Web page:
Wednesday, August 31, 2005

Weapons Sales Worldwide Rise to Highest Level Since 2000

WASHINGTON, Aug. 29 - The value of military weapons sales worldwide jumped in 2004 to the highest level since 2000, driven by arms deals with developing nations, especially India, Saudi Arabia and China, according to a new Congressional study.
The total of arms sales and weapons transfer agreements to both industrialized and developing nations was nearly $37 billion in 2004, according to the study.
That total was the largest since 2000, when global arms sales reached $42.1 billion, and was far above the 2003 figure of $28.5 billion.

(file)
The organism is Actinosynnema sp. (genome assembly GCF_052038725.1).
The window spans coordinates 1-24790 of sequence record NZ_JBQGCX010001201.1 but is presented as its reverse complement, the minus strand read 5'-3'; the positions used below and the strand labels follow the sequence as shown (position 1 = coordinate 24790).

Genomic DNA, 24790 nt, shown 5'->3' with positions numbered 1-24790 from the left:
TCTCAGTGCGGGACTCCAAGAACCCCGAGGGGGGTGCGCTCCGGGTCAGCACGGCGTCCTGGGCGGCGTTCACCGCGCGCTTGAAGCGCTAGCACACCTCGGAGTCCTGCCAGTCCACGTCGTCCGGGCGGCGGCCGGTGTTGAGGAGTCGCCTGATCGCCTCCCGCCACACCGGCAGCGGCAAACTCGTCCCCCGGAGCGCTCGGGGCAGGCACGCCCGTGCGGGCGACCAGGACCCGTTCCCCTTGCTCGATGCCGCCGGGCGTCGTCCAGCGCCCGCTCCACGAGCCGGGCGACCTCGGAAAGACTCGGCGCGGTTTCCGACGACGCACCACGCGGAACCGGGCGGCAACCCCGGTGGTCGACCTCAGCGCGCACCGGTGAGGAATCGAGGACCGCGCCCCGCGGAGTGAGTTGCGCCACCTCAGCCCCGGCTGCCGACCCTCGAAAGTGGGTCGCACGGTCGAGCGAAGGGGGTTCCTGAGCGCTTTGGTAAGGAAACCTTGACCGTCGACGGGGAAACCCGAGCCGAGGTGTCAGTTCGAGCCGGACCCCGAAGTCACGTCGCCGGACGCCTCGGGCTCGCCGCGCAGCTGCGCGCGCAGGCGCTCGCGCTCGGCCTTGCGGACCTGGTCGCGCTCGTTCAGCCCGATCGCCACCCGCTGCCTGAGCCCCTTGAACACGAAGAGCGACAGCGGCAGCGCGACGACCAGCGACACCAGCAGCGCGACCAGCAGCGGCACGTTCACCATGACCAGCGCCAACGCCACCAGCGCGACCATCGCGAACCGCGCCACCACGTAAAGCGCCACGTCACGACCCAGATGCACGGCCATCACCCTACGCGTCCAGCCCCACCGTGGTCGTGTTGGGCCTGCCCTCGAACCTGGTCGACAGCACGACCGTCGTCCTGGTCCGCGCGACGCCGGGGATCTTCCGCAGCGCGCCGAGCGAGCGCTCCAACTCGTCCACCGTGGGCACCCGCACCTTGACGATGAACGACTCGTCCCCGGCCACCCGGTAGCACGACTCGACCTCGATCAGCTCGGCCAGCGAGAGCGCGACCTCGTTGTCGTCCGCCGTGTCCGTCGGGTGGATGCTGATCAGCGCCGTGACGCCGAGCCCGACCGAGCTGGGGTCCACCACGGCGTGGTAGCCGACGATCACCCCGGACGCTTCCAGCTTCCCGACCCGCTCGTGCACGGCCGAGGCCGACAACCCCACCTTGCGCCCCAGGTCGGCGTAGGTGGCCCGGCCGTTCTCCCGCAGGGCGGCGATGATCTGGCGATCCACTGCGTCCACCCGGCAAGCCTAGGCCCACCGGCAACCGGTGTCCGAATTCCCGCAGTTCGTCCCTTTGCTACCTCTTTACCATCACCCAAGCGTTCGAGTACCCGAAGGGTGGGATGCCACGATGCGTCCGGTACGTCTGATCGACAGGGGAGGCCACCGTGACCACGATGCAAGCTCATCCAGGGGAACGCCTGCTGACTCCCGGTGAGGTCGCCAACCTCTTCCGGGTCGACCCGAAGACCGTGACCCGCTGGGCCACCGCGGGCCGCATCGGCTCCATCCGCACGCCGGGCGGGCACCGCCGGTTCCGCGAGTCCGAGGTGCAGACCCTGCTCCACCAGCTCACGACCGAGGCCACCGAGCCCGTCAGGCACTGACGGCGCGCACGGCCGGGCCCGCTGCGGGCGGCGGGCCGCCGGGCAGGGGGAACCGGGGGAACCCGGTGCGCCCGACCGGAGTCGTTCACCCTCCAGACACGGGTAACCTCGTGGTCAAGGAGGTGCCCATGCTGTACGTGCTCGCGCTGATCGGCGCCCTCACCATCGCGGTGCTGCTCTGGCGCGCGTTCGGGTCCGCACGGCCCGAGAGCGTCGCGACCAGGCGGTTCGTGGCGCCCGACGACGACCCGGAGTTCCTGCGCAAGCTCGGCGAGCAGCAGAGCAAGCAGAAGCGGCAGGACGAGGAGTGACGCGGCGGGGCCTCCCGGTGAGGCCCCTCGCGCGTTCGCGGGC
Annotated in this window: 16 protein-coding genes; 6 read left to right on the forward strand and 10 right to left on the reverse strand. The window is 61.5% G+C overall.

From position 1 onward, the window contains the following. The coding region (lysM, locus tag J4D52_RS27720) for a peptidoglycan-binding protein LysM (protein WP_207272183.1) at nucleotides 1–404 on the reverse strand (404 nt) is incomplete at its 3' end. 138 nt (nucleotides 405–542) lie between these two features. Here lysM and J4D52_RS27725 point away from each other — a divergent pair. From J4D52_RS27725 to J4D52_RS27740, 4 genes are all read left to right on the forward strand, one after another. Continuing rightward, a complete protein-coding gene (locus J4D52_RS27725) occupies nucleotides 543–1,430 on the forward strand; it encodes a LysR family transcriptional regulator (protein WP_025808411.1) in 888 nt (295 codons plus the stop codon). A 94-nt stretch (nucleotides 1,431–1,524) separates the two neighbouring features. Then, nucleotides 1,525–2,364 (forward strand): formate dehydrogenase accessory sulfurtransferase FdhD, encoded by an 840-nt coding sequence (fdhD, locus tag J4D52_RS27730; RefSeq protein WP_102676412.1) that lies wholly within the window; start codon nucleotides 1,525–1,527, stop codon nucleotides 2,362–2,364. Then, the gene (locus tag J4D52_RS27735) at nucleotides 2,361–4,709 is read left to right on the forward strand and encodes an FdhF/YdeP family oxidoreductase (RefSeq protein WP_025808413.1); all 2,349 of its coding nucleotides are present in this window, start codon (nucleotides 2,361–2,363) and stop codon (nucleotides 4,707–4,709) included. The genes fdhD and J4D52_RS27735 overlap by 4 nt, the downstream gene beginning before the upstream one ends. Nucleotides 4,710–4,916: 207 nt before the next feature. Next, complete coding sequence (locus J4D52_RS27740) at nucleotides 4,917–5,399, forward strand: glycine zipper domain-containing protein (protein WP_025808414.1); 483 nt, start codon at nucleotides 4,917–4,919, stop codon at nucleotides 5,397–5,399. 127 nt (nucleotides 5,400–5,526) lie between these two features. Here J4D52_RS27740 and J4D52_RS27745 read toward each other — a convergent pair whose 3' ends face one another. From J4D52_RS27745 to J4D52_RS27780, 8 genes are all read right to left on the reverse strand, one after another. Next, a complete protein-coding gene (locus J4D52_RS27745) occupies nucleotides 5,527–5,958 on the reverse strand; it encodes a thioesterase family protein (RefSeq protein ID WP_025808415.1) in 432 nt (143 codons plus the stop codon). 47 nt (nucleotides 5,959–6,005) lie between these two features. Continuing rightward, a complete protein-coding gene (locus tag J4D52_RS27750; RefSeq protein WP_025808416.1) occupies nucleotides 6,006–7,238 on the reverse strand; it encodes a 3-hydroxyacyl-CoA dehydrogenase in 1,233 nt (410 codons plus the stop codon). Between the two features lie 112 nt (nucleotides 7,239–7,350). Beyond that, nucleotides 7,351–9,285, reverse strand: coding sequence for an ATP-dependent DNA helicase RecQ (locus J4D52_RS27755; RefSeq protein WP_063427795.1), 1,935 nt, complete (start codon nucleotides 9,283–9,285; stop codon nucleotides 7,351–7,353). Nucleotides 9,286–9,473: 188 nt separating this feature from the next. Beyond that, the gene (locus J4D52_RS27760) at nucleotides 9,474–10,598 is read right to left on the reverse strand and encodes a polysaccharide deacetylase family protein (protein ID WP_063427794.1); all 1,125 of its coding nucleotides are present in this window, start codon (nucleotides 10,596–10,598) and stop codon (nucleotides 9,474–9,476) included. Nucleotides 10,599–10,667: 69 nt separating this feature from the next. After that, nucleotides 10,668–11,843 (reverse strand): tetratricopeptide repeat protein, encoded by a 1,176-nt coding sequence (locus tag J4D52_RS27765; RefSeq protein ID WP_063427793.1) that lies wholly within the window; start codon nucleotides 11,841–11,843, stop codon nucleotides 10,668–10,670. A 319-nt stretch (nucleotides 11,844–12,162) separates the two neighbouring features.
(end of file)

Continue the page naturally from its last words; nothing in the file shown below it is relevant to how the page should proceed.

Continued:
The United States once again dominated global weapons sales, signing deals worth $12.4 billion in 2004, or 33.5 percent of all contracts worldwide. But that was down from $15.1 billion in 2003.
The share of American arms contracts specifically with developing nations was $6.9 billion in 2004, or 31.6 percent of all such deals, up slightly from $6.5 billion in 2003.
Russia was second in global arms sales, with $6.1 billion in agreements, or 16.5 percent of all such contracts, a notable increase from its $4.4 billion in sales in 2003. In 2004, Russia signed arms transfer deals worth $5.9 billion with the developing world, 27.1 percent of the global total, up from $4.3 billion in 2003.
Britain was third in arms transfer agreements to the developing world in 2004, signing contracts worth $3.2 billion, while Israel ranked fourth, with deals worth $1.2 billion. France followed with $1 billion.

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